Amazon is teaming up with Bank of America to expand its small business lending program. Jeff Bezos, Amazon CEO, said in a shareholder letter two years ago that the company was looking to partner with major banks to expand its lending program to businesses that sell on the Amazon marketplace.
The ecommerce giant launched Amazon Lending in 2011. Sources familiar with the matter say Amazon has teamed up with Bank of America to reduce risk and access to capital to provide credit to merchants to expand their inventory.
Amazon Lending, which is an invitation-only program, distributes loans of $1,000-$750,000 with terms of up to one year. The loans are dispersed to merchants who have difficulty obtaining conventional business loans.
The program is growing, but Amazon is tapping the breaks to slow growth until it better understands the credit risks associated with a large-scale lending program. In June 2017, the program had issued over $1 billion in loans during the previous 12-month period. That’s much higher than the $1.5 billion in combined loans for the four-year period prior to 2017.
Amazon does not promote its business loans program, as it is only available to the top sellers on the marketplace. The online retailer is not looking to make money off interest payments on loans, but rather, wants to help merchants obtain more inventory to sell more goods on Amazon’s marketplace. The loans ultimately help boost Amazon’s sales growth and their bottom line.
In its 2016 annual report, Amazon said it received a $500 million revolving credit facility from a “lender,” who sources say is Bank of America. In its most recent annual report, Amazon said the facility was increased to $600 million and may increase from “time to time” and is “subject to lender approval.”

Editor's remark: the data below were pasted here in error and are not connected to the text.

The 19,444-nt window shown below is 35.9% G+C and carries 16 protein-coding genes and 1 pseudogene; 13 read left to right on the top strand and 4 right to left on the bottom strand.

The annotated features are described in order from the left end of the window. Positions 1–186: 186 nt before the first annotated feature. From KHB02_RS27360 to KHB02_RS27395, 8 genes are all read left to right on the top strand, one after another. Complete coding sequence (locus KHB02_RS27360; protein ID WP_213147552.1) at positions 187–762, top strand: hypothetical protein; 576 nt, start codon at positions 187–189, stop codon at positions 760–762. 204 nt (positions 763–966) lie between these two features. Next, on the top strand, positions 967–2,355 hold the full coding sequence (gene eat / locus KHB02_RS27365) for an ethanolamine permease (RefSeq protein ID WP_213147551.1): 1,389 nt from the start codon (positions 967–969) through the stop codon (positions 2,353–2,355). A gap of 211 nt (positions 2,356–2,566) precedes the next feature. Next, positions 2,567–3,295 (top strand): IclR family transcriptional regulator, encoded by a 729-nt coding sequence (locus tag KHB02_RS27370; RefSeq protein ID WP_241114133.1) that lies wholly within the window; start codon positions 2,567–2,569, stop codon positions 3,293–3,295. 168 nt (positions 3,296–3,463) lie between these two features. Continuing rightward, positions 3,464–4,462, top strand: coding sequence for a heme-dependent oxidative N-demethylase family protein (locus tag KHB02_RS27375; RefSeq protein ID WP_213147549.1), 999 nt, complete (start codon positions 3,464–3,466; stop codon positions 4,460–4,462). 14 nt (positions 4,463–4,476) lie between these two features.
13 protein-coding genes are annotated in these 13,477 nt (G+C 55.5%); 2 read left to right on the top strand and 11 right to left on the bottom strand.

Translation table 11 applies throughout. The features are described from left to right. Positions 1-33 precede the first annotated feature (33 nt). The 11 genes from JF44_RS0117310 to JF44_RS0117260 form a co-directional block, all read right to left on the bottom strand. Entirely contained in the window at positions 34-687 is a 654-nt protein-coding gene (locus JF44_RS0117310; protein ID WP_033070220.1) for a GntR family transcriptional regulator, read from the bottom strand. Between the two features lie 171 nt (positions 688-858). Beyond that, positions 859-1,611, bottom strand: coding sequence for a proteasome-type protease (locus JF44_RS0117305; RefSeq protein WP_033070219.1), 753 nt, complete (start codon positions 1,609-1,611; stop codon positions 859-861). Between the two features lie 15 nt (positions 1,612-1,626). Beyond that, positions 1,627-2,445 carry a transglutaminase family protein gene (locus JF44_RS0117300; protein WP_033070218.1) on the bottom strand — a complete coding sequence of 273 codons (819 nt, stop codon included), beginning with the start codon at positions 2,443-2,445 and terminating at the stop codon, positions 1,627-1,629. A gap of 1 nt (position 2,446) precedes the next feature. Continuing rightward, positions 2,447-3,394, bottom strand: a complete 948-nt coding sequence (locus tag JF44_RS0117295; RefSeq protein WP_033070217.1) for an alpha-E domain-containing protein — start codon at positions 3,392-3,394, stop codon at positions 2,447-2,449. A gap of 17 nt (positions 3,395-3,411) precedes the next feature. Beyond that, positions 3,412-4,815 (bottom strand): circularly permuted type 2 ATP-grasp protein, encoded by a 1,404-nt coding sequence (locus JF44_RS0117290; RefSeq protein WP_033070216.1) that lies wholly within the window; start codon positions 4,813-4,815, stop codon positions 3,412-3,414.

“We created Amazon Lending to make it simple for up-and-coming small businesses to efficiently get a business loan, because we know that an infusion of capital at the right moment can put a small business on the path to even greater success,” said Peeyush Nahar, vice president for Amazon Marketplace. “Small businesses are in our DNA. Amazon is providing capital to small businesses to help them expand inventory and operations at a critical period of their growth. We understand that a small loan can go a long way.”
Sources familiar with the Amazon Lending program say the company’s loans aren’t the best option for mature businesses. Companies like Kabbage, PayPal and Square offer loans with better terms and rates. Loans dispersed through Amazon Lending, sources say, have annual rates that range between 6% and 14%.
Last year, Amazon indicated that it might expand its lending program to other countries where its marketplace operates. Potential countries include India, Canada, China and France.
Amazon does have some advantages in the risk department. They have near real-time data on merchant sales and access to merchant customer reviews. The wealth of merchant data available allows the company to minimize credit risk and make smarter decisions deciding whether to disperse a loan.